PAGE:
A Story of the Stages to Being Homeless

I always say that cab drivers are like high school students in that drivers form cliques and some groups don’t like other groups. Personally, I don’t really fit into any of the main groups (immigrants, angry white men who listen to Michael Savage and flirt with right-wing extremism, surly bald-headed black guys, old-timers, etc); but here in St. Louis there is a core group of drivers that I would say I am friendly with.

Perhaps none of these drivers have I spent more time talking to and sharing thoughts with more than a guy I will just call B.

B is an interesting character. He was born and raised in the Bronx and worked in factories in New York until he graduated from City College with a degree in education and English (he would later get a graduate degree in both fields).

From there B would become a teacher in the New York City Public Schools and he married a Dominican woman who taught him to speak fluent Spanish. The couple had two or three children, I am not really sure, but somehow ended up in a divorce.

Around this time B’s sister was transferred to a job in St. Louis and B decided to give the city a try to get away from the problems with his ex. He first worked as a teacher in St. Louis; but because of the child support and alimony cuts in his check he deiced to go into the cash economy and become a cabbie.

This is when we met and we hit it off. B is a big reader and always has something around to read and we would often trade magazines and books to read in our cabs. Both of us also listen to a lot of NPR and BBC and we would often talk to each other about stuff we had heard on the radio.

When we first met B had a nicely furnished apartment in North St. Louis County, a cell phone, and was well-dressed and well-groomed. He was optimistic about life and planned to save up money and either move back to New York or out to the West Coast.

I left St. Louis for New York and when I came back B no longer lived in the apartment but was in a boarding house in North County. Some people may look down on boarding houses, not me, I have lived in them before and think they fit the needs of a lot of single males pretty well, so I didn’t look down on this move.

During this time B was writing a screenplay and I was kind of helping him with it (although he never took any of my advice) and was talking o a Jewish woman in California. The woman is a lawyer and seemed to like B from what I could tell. He also had a woman in Louisville he was talking to and I think his plan was to move to one of these places and live with the woman.

The woman in LA cut ties with B and he focused on the woman in Louisville. He bought her gifts and flew down there to spend time with her. She decided to break it off with him when he visited and he was pretty much crushed and even asked her to reimburse him for all the gifts he bought.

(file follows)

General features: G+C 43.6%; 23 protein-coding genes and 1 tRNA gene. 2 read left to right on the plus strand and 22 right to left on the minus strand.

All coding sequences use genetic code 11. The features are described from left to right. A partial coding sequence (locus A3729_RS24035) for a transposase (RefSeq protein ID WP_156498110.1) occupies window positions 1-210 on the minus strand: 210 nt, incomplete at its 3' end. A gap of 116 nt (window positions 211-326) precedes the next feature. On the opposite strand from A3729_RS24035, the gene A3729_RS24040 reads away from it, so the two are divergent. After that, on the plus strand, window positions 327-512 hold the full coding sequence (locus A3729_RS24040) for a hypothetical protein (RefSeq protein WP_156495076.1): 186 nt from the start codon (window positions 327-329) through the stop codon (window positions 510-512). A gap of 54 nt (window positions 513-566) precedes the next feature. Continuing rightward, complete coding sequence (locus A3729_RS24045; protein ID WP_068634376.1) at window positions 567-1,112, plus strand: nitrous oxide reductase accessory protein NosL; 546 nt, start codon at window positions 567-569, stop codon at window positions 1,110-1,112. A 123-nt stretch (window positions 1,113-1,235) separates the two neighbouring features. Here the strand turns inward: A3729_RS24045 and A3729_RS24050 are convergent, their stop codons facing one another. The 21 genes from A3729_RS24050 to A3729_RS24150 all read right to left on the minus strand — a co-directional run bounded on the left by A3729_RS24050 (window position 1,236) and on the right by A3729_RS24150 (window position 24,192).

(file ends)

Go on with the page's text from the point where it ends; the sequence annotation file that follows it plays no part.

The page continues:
A little while later I left to DC for about a year to work with Imam Mahdi Bray. When I come back I see B again and this time he does not have an apartment and is not renting a room. Instead he was living in his cab and when he had a good day he rented a motel room by the airport.

B was no longer writing and his grooming was slipping; but he was very enthralled by the Presidential election and told me he would stay in the motel all day watching MSNBC and CNN coverage and would not even go to work. He seemed to stop living his life and to be living through the life of Barack Obama.

Now he told me that he planned to move back to New York or to Portland, OR after the Major League Baseball All-Star Game in July. That was before it came time for his license to get renewed (around $250) and he did not have the money.

He lost his job a couple of weeks ago and knowing that he was sleeping in his cab and had now lost that I wondered what happened to him. On Saturday night I found out. As I was driving up to the valet of the upscale Chase Park Plaza Hotel I heard someone yelling my name from the bus stop on the corner.

When I looked over it was B who ran towards my cab sweating and looking a mess saying “yo Umar I haven’t eaten in two days brother”.  I decided to give him some pocket money and took him to Taco Bell and I asked him what he had been doing. He said he had been living in a homeless shelter but had gotten a two day “time off” because he spent too much time in the shower and was now trying to hustle up the money to get his license.

Later that night I drove by that same bus stop and I saw B again. He did not see me; because he was reading a book at the bus stop and seemed to be into it and I am sure that to all of those passing by looking his direction he was just another big homeless black man, but I knew he had a story.

A man is going to do what he is going to do. If I was him I would just get out of St. Louis and live closer to family; but there may be things I do not know. For me though, what the story of B illustrates is how a man can just slowly devolve over the course of years and then finally hit rock bottom. It also leads me to believe that there are other nameless homeless faces out there who have their won stories-maybe not so different than B.

Obama The New President, America Far From Post-Racial: A Drive Down MLK

This Tuesday, the day after the national observance of the Martin Luther King holiday, Barack Hussein Obama, an African-American, will be inaugurated as the 44th President of the United States of America making him the most powerful man in the world.